After 40 years, glory of day hasn't dimmed for re-huddling Colts

November 19, 1998|By John Steadman

They came from the hardscrabble, shot-and-a-beer steel towns of Pennsylvania, where football was next to religion from the seemingly endless prairies of the Dakotas from the %o black-gold oil fields of Texas from the congested neighborhoods of New York, Boston, Miami, Philadelphia and Los Angeles.

And diverse points in between, such as Athens, Ala.; Kenosha, Wis.; Greenville, Miss.; Perry, Okla.; and Parma, Ohio. A geographical and cultural mix. The Baltimore Colts, as with other teams, were by the nature of the business a migrant community unto themselves, gathering for a fall ritual known as the National Football League season and then hopeful of finding an off-season job to fill out the other six months of the year, because how else could they survive?

They gave unstintingly in all manner of physical effort and, in turn, their devoted followers in the stadium offered them their hearts and souls.

It became the Colts' destiny to play and win "The Greatest Game Ever Played," a badge of honor they wear for perpetuity. The sterling character of the men set them apart and a city that fell in love has continued the romance for 40 years, dating to the time when Eisenhower was in the White House and the Kingston Trio was singing "Tom Dooley."

The Colts went out to beat the New York Giants in pro football's grand finale, attended by 64,185 eyewitnesses (7,000 under a sellout) in the canyon-like theater of thrills known as Yankee Stadium.

The Colts came from diverse backgrounds, young men with down-home Southern accents and the crisp broad-A of New England. One player named Milt Davis was part African American/American Indian, a Roman Catholic raised in a Jewish orphans' home. He knew and practiced ecumenicalism before it was even fully defined.

A slender end, Raymond Berry, with poor vision and one leg shorter than the other, caught passes as if he had a cesta on each hand. Two of the enormously gifted linemen, Art Donovan and Gino Marchetti, had fought, under fire, in the dugouts and foxholes of World War II -- Donovan on those pin-point dots of islands in the Pacific and Marchetti in the Battle of the Bulge.

A lithe, Lithuanian quarterback, John Unitas, showed up as a free agent and was happy merely to be getting the chance, plus a flat, $6,000 salary that provided no bonus or guaranteed contract. He became the meal ticket. And a horse-like fullback, Alan Ameche, who was more interested in the compositions of Brahms and Beethoven and a quick card game than he ever was in football, was a massive force for grinding out yardage and protecting the passer.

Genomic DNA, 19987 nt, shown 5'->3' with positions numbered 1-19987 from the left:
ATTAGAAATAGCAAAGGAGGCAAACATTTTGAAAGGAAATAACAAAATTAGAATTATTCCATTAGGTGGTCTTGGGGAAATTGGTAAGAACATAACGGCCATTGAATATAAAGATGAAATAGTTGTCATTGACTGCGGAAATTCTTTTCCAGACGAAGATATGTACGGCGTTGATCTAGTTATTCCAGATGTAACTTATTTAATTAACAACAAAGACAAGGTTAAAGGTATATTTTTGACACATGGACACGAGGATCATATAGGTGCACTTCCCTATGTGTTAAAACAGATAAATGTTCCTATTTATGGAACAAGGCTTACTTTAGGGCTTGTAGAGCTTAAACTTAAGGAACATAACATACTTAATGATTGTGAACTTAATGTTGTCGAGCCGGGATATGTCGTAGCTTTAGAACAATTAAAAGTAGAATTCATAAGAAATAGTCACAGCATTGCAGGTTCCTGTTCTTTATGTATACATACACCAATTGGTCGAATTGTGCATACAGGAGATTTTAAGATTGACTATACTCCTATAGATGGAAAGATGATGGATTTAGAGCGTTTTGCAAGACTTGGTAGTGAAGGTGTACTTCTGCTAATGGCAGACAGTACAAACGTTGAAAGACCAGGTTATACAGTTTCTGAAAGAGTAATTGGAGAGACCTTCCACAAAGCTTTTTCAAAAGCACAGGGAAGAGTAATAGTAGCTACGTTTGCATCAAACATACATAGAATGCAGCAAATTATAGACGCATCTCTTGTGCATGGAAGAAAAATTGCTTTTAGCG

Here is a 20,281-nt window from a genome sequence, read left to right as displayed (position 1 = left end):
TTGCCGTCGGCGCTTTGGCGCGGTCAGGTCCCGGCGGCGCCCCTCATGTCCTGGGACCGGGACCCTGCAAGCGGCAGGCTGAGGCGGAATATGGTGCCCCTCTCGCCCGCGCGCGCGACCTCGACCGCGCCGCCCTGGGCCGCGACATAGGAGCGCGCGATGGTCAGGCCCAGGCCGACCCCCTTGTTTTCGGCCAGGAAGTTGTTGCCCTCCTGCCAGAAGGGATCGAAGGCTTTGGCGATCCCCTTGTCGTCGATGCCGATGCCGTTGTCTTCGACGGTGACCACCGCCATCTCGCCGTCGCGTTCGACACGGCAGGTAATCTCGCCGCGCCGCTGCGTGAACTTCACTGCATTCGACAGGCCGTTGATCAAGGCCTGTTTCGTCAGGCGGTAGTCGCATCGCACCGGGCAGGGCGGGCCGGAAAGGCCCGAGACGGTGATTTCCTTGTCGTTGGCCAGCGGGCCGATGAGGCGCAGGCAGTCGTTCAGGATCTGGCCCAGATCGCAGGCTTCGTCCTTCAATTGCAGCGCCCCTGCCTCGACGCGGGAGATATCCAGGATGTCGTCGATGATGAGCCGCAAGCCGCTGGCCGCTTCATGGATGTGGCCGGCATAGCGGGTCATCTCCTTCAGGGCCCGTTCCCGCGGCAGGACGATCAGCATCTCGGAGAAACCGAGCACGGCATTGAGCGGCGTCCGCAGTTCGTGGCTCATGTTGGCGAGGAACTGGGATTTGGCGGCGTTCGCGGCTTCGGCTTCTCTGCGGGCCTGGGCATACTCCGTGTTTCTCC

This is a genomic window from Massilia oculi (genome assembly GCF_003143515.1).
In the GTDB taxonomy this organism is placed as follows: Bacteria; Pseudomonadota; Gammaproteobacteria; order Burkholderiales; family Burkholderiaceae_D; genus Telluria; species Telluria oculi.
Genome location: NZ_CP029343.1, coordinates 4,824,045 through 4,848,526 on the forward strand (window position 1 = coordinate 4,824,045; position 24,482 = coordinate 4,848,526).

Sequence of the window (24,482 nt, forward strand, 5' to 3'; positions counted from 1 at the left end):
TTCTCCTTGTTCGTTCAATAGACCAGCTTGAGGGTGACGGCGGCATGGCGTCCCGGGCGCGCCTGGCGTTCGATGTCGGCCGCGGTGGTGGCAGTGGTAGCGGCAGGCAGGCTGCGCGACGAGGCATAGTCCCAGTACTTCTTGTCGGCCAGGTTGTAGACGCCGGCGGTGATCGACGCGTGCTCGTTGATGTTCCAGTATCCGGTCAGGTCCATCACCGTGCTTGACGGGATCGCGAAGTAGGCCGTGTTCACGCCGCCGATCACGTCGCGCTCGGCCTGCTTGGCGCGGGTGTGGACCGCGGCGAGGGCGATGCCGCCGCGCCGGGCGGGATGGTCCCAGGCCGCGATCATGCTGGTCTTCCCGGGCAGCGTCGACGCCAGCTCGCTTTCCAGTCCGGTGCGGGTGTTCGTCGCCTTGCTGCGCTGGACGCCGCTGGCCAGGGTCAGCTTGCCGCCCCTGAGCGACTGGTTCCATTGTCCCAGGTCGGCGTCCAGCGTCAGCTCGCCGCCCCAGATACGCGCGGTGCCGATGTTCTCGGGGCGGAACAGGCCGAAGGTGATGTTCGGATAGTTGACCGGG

Then there was the acceleration and smooth, sliding strides of Lenny Moore, who taped his ankles over his high-top shoes and thereby achieved the nickname of "Spats." He produced electrifying moves, and with his speed and finesse, offered a dimension no other runner could match.

But this is only intended as a capsulated recitation of the still glowing past and the team's extraordinary deeds. There was Alex Sandusky, from the smallest of schools, Clarion State Teachers College, and Jim Parker, by way of Macon, Ga., Toledo, Ohio, and Ohio State.

A smart, rugged pulling guard, Art Spinney, showed a feisty halfback, L.G. Dupre, master of the cutback, the lane to the goal line. And, oh yes, L.G. had a colorful nickname, "Long Gone," representative of his initials, which evolved from Louis George. And there were others -- such as "Big Daddy," "The Reading Rocket," "Tennessee Stud," "Champ," "Chester," "Goucho," "The Horse" and "Johnny U."

Once, on his first trip to New York, Andy Nelson, raised in the quiet of Athens, Ala., went on a sightseeing tour with Bert Rechichar, who was showing him the bright lights of Broadway and Times Square. Nelson looked up in awe, turned to his friend and said, "I'd sure hate to pay the electric bill."

A coach, Wilbur Ewbank, called "Weeb" because a little brother had trouble pronouncing his first name, put all the pieces together. He was in a class by himself when it came to evaluating personnel and in teaching the rudimentary elements of a game that is both basic and complex.

It was a team, by its achievements, that the entire country quickly learned to respect and admire by the excitement it nTC created. And in Baltimore it remains, until this day, the subject of a pulsating love affair. The game of Dec. 28, 1958, has even had two books written about it from both the New York and Baltimore perspectives. Yes, whole books pertaining to one game.

America, to a large part, discovered pro football that day. Forty-five million watched on television, a record then for a sports event, as two skilled craftsmen, Chuck Thompson and Chris Schenkel, captioned words to the black and white pictures. It was to become the first game to extend into overtime as subplots, intrigue and second-guessing were part of the circumstances.

Baltimore Sun Articles
|
|
|
Please note the green-lined linked article text has been applied commercially without any involvement from our newsroom editors, reporters or any other editorial staff.